As the oldest son and the first person in his family (and his entire neighborhood, according to him) to go to Europe, he said he knew the great expectations on his shoulders to make the most of this opportunity.
He began his job at a transportation company in Croatia a few weeks after landing in Zagreb. But he soon realized that the promises of a well-paying job that Yadav, his agent from Dulsco Human Resource in Dhumbarahi, Kathmandu had made were a sham.
Das had taken a loan of Rs 800,000 to pay the manpower company in Kathmandu. The agent who had helped him land the job had told him he would be able to save enough to easily make more than Rs 200,000 each month. That was a lot more than what he was making in Janakpur with a degree in mechanical engineering.
“I thought it was a good deal, and I would save enough to pay back the loan in no time,” he said.
But what he received was less than Rs 100,000, with no overtime, and payment that came 15 days after the end of the month.
He had been staying at a hostel at that time and hadn’t even cashed his first month’s paycheck when he bumped into a group of Nepalis. There, for the first time, he heard stories about how Nepalis were crossing into Slovenia from Croatia, walking for days crossing jungles, highways, and hills, and making their way through Italy, France, and Spain to Portugal.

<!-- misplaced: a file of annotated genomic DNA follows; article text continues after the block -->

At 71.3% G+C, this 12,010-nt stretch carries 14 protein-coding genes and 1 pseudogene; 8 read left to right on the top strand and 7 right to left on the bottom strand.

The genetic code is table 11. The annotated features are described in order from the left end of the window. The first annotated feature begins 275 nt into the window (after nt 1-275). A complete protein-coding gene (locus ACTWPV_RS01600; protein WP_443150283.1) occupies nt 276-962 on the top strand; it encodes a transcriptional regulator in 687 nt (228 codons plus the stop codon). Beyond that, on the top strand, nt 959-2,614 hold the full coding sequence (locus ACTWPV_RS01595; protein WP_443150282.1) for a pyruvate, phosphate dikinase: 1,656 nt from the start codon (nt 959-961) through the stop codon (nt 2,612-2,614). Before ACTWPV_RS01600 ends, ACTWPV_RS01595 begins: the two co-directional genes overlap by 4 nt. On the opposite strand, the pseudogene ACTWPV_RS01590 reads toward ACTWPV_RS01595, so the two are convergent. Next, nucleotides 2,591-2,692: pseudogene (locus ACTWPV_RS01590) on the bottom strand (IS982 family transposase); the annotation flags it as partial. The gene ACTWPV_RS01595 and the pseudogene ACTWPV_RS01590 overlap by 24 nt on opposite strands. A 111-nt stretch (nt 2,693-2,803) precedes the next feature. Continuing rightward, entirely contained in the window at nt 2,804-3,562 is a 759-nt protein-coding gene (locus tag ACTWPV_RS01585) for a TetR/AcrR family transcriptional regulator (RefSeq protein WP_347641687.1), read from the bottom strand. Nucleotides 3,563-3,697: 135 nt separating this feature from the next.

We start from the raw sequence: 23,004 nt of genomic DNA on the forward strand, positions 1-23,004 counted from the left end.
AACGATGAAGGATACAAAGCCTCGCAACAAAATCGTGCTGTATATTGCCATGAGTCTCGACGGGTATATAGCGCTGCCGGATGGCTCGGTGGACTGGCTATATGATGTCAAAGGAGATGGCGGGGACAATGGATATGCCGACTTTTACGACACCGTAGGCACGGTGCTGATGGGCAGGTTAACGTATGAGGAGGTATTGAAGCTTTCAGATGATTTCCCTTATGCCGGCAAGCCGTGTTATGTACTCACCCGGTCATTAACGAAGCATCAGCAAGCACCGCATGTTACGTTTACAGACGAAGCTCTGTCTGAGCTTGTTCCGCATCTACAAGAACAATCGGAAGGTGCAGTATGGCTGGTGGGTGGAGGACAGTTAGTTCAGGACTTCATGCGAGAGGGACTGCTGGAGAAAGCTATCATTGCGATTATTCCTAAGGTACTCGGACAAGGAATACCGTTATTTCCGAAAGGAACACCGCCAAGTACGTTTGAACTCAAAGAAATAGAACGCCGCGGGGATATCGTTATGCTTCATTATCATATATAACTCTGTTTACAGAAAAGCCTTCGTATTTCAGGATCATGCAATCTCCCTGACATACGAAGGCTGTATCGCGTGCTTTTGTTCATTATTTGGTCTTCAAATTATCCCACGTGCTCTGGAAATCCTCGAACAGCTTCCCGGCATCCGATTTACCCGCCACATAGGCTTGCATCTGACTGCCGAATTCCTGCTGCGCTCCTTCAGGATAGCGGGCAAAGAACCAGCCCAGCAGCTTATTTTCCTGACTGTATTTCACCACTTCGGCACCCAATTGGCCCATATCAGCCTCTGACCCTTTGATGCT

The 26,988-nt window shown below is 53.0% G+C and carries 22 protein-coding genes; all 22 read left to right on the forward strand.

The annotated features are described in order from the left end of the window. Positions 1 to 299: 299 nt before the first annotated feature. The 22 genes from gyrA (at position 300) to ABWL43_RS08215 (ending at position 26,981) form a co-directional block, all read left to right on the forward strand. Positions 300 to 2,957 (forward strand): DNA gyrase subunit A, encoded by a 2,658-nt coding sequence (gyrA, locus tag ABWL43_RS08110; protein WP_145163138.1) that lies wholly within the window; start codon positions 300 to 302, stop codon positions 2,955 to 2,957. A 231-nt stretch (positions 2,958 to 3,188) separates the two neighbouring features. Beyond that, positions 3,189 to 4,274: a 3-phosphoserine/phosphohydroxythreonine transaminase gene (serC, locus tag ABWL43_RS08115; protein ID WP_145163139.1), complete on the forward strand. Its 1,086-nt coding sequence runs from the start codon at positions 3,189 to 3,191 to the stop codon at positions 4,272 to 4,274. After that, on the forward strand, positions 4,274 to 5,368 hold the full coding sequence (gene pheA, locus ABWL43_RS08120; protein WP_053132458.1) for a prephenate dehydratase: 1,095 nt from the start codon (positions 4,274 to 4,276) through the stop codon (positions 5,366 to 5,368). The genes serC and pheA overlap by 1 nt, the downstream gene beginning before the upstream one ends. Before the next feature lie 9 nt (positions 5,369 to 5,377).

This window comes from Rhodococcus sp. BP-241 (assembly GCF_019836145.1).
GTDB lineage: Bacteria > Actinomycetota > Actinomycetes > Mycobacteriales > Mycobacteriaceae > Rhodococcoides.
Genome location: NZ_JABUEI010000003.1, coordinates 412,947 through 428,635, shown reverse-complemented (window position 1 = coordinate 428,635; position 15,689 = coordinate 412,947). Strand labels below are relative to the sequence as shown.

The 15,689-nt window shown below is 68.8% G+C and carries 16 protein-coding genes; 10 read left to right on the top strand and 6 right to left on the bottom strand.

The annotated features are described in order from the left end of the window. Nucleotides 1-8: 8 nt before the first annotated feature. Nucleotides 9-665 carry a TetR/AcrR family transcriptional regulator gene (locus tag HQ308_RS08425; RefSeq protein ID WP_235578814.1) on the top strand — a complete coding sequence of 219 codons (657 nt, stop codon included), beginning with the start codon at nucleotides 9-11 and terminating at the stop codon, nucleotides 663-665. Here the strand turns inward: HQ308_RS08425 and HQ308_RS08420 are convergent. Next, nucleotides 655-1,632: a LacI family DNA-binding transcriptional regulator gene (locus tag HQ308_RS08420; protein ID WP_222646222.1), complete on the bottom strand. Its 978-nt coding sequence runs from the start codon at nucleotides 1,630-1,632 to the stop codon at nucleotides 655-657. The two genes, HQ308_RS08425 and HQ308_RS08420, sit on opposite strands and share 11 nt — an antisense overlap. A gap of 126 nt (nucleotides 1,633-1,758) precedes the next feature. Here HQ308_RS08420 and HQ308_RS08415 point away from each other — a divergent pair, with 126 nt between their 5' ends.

Croatia is part of the European Union but not yet part of the Schengen area, which allows document-free movement throughout the region. They would have to cross the border into Slovenia and Italy illegally. The journey wouldn’t be easy but in Portugal, according to his new friends, jobs were plentiful, the pay was better, and there was an easy pathway to permanent residency, which would open avenues to bring his family over.
“I was sold on the possibility of better money and bringing my family to Portugal,” he said. “After all, I had come so far chasing money and a better future.”
So on a cold March morning, less than two months after landing in Croatia, Das joined eight other Nepalis, carrying only a change of clothes, some dry fruits, energy drinks, water, and his passport in a small backpack, and began his trek towards the Croatia-Slovenia border.
The group took a bus from Zagreb to Rijeka in western Croatia and stayed the night there. The next evening, as it started getting dark, they began walking further up north, away from the port city of Rijeka and towards the dense forests and hills that would lead them across the border to Slovenia.